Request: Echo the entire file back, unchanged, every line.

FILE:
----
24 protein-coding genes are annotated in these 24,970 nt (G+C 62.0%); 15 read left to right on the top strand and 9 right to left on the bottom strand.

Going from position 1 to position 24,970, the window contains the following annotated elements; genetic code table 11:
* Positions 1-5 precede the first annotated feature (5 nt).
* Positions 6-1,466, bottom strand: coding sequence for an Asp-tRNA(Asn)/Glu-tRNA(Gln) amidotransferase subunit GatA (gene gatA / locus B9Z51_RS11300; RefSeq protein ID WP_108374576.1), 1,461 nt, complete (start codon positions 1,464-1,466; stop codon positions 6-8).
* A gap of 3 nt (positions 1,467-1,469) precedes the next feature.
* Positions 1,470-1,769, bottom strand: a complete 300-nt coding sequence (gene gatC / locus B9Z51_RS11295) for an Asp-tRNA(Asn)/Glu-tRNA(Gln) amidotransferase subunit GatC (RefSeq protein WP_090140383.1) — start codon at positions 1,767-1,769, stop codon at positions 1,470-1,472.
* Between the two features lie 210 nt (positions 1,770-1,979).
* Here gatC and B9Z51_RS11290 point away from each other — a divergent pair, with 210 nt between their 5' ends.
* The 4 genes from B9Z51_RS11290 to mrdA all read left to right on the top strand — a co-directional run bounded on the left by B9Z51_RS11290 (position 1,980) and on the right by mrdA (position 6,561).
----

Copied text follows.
24 protein-coding genes are annotated in these 24,970 nt (G+C 62.0%); 15 read left to right on the top strand and 9 right to left on the bottom strand.

Going from position 1 to position 24,970, the window contains the following annotated elements; genetic code table 11:
* Positions 1-5 precede the first annotated feature (5 nt).
* Positions 6-1,466, bottom strand: coding sequence for an Asp-tRNA(Asn)/Glu-tRNA(Gln) amidotransferase subunit GatA (gene gatA / locus B9Z51_RS11300; RefSeq protein ID WP_108374576.1), 1,461 nt, complete (start codon positions 1,464-1,466; stop codon positions 6-8).
* A gap of 3 nt (positions 1,467-1,469) precedes the next feature.
* Positions 1,470-1,769, bottom strand: a complete 300-nt coding sequence (gene gatC / locus B9Z51_RS11295) for an Asp-tRNA(Asn)/Glu-tRNA(Gln) amidotransferase subunit GatC (RefSeq protein WP_090140383.1) — start codon at positions 1,767-1,769, stop codon at positions 1,470-1,472.
* Between the two features lie 210 nt (positions 1,770-1,979).
* Here gatC and B9Z51_RS11290 point away from each other — a divergent pair, with 210 nt between their 5' ends.
* The 4 genes from B9Z51_RS11290 to mrdA all read left to right on the top strand — a co-directional run bounded on the left by B9Z51_RS11290 (position 1,980) and on the right by mrdA (position 6,561).